Assembly Bill 273 extends the rule on deficiency judgments obtained by the purchaser of the note and deed of trust to sold-out juniors. This existing rule does not apply to sold-out juniors; under AB 273 it will apply to sold-out juniors. With home values where they are, as a practical matter, this means buyers of a note and deed of trust can never obtain a judgment for more than what they paid for the note. They can never obtain a judgment for the full principal balance of the note. And in all cases, the judge must subtract from the judgment all amounts received by the purchaser from any mortgage insurance policy that insured the deed of trust.
New protections for guarantor of note secured by Nevada real property
Assembly Bill 273 also gives new protections for those guaranteeing a note secured by a deed of trust on Nevada real property. The existing rule allows a guarantor, in most circumstances, to waive all the protections of statutes protecting borrowers from foreclosure sales, limiting deficiency judgments and preventing foreclosure sales. If the guarantee document waives those rules, a lender can sue a guarantor even while simultaneously foreclosing on the real property. These rules do not apply to the guarantors of debts $500,000 or less, the proceeds of which were used to buy a principal residence of a homeowner and the homeowner did not refinance the property.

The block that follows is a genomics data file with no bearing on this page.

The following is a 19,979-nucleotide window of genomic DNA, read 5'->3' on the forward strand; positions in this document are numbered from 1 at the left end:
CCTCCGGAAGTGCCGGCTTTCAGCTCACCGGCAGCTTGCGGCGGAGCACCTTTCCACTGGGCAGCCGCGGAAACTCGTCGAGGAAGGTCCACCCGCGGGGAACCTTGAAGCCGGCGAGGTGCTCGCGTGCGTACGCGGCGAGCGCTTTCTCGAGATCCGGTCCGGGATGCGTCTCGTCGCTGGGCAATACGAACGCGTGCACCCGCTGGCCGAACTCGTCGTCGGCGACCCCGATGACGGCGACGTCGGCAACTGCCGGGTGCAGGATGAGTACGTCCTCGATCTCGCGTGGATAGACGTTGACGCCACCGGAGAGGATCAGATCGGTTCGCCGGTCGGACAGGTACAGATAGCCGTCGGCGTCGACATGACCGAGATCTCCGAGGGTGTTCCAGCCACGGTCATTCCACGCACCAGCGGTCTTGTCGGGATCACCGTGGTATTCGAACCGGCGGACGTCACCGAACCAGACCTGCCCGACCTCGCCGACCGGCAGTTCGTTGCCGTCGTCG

Assembly Bill 273 continues these rules but limits the amount of a judgment that a lender can obtain. Under the new law, when the lender sues the guarantor, the judge must hold a hearing to determine the fair market value of the property that secured the debt. The judgment cannot be for more than the amount by which the indebtedness owed exceeds the fair market value of the property or, if the foreclosure sale happens before a judgment is handed down, the difference between what the property sold for at the foreclosure sale and the debt or the amount of the debt minus the fair market value of the property, whichever is less.
Banks must respond to short sale offers
Many Nevada borrowers have difficulty getting their banks to respond to a short sale offer on their home, an offer by a buyer to buy the home for less than the amount of the debt secured by the home. A new statute in Senate Bill 414 forbids a bank from unreasonably delaying a response to a short sale offer. It presumes that 90 days after the offer is made is an unreasonable delay.
John Fowler is a shareholder at Woodburn and Wedge and practices primarily in the area of corporate and business law and real estate law. Contact him at 688-3000 or email@example.com.